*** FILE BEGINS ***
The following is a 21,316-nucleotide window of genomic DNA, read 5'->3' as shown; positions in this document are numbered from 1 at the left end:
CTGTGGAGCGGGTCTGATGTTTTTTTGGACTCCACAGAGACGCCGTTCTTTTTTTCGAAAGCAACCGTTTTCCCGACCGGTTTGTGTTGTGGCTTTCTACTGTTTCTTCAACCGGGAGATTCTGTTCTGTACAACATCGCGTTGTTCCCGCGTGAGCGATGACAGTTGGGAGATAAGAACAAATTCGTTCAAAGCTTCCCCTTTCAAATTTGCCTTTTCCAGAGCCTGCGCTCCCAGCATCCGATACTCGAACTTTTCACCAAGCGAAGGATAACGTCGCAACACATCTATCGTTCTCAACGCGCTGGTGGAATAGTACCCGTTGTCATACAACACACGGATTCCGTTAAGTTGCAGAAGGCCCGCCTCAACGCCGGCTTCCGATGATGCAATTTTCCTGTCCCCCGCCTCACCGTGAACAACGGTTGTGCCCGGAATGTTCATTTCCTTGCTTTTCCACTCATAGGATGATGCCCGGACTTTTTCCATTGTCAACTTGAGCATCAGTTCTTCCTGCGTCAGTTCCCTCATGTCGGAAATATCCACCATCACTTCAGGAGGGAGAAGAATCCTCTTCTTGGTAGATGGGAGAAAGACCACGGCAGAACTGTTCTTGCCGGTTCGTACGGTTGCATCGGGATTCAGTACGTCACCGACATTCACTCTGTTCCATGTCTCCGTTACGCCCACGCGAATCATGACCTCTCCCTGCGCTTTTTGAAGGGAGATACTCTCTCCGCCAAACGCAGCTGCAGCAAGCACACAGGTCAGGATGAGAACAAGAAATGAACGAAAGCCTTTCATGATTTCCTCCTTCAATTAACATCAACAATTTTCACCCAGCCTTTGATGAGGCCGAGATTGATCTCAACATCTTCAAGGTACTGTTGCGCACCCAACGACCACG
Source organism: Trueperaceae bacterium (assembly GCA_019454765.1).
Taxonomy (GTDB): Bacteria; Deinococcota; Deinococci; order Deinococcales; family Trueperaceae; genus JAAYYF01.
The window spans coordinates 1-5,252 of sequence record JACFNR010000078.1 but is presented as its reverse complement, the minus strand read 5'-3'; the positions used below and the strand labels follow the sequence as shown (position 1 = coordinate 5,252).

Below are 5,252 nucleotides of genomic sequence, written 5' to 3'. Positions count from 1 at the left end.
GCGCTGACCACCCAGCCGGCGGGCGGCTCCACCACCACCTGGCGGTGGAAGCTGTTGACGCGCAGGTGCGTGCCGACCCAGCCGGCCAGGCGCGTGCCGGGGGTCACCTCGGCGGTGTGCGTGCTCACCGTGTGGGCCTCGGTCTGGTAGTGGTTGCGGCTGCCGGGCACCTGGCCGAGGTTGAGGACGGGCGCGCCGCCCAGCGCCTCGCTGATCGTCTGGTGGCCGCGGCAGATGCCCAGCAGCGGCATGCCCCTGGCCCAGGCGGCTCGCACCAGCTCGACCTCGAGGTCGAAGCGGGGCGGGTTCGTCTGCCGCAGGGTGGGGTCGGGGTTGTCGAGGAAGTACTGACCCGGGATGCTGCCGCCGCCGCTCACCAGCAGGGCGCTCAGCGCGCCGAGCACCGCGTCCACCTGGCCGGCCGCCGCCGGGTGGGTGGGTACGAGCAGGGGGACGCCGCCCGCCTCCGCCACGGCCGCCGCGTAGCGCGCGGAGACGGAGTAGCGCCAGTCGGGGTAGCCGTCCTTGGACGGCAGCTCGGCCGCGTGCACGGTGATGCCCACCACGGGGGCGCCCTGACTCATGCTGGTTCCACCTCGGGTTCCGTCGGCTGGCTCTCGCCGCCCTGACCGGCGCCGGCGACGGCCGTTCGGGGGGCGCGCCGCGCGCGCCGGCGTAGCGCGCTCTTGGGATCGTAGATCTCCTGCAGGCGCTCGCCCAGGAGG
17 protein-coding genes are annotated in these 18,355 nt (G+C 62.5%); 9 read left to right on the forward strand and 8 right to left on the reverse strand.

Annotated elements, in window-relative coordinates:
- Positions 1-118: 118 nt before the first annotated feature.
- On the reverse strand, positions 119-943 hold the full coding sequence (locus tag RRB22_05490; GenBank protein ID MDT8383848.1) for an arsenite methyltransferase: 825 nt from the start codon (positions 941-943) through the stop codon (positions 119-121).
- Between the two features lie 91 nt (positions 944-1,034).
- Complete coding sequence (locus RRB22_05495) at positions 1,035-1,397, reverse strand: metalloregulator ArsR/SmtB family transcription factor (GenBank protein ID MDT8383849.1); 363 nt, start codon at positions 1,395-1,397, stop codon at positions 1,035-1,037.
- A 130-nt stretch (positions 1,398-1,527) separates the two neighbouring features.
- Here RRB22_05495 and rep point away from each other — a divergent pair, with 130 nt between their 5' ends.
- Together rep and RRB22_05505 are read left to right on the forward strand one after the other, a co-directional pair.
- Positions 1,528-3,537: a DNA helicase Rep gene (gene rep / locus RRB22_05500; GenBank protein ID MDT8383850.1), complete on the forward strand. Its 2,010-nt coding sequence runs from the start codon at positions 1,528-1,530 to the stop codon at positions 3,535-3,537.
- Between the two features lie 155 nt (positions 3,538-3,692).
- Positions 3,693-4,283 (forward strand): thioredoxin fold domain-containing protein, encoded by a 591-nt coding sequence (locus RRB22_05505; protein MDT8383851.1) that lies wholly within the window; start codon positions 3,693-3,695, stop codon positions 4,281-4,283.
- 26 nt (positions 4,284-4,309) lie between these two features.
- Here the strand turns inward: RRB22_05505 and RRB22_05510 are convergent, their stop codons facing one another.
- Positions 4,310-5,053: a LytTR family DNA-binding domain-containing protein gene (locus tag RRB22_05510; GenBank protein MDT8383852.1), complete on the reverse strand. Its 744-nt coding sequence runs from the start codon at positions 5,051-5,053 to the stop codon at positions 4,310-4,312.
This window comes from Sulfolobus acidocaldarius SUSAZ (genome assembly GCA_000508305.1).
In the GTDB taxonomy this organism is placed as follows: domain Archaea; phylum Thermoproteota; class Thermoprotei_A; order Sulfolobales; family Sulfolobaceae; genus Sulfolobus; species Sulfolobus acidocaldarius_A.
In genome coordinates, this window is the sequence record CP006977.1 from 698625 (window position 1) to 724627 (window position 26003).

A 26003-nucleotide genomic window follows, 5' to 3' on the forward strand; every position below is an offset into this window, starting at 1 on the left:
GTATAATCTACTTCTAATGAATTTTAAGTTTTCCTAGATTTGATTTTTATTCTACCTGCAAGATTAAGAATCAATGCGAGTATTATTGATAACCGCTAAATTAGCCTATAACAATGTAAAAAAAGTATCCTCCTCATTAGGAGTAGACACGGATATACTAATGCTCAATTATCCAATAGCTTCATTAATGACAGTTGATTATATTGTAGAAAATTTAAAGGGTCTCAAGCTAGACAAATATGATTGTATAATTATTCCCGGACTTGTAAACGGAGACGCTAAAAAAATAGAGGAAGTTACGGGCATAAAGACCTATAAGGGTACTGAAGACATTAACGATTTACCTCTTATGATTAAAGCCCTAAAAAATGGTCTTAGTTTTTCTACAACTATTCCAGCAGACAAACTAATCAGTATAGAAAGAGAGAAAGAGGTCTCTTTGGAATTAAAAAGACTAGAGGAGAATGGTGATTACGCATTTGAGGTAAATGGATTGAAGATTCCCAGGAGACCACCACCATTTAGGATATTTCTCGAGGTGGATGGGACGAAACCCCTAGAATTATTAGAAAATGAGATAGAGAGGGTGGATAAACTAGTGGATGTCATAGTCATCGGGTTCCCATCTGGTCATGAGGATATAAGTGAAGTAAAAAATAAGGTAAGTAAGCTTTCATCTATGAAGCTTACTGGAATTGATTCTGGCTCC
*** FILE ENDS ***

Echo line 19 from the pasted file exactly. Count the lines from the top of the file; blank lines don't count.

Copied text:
- Positions 3,693-4,283 (forward strand): thioredoxin fold domain-containing protein, encoded by a 591-nt coding sequence (locus RRB22_05505; protein MDT8383851.1) that lies wholly within the window; start codon positions 3,693-3,695, stop codon positions 4,281-4,283.